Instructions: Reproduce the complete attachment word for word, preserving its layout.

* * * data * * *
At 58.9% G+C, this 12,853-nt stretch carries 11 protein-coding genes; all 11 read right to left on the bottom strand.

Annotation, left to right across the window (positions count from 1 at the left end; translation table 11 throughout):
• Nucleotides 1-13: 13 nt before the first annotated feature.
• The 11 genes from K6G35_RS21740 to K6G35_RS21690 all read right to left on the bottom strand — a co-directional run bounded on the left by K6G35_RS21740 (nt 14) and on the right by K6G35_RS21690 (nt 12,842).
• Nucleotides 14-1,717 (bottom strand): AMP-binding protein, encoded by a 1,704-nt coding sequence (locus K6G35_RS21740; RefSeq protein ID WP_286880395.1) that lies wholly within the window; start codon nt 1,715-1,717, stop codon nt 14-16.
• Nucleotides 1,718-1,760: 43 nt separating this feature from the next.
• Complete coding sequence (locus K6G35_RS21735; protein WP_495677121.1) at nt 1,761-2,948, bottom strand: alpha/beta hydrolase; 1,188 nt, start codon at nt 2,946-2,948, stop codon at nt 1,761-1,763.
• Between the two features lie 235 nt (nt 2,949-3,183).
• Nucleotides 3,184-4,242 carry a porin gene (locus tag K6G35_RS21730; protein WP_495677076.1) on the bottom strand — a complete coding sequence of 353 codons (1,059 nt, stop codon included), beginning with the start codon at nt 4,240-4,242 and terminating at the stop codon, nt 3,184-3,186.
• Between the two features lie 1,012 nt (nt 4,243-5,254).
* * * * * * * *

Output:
At 58.9% G+C, this 12,853-nt stretch carries 11 protein-coding genes; all 11 read right to left on the bottom strand.

Annotation, left to right across the window (positions count from 1 at the left end; translation table 11 throughout):
• Nucleotides 1-13: 13 nt before the first annotated feature.
• The 11 genes from K6G35_RS21740 to K6G35_RS21690 all read right to left on the bottom strand — a co-directional run bounded on the left by K6G35_RS21740 (nt 14) and on the right by K6G35_RS21690 (nt 12,842).
• Nucleotides 14-1,717 (bottom strand): AMP-binding protein, encoded by a 1,704-nt coding sequence (locus K6G35_RS21740; RefSeq protein ID WP_286880395.1) that lies wholly within the window; start codon nt 1,715-1,717, stop codon nt 14-16.
• Nucleotides 1,718-1,760: 43 nt separating this feature from the next.
• Complete coding sequence (locus K6G35_RS21735; protein WP_495677121.1) at nt 1,761-2,948, bottom strand: alpha/beta hydrolase; 1,188 nt, start codon at nt 2,946-2,948, stop codon at nt 1,761-1,763.
• Between the two features lie 235 nt (nt 2,949-3,183).
• Nucleotides 3,184-4,242 carry a porin gene (locus tag K6G35_RS21730; protein WP_495677076.1) on the bottom strand — a complete coding sequence of 353 codons (1,059 nt, stop codon included), beginning with the start codon at nt 4,240-4,242 and terminating at the stop codon, nt 3,184-3,186.
• Between the two features lie 1,012 nt (nt 4,243-5,254).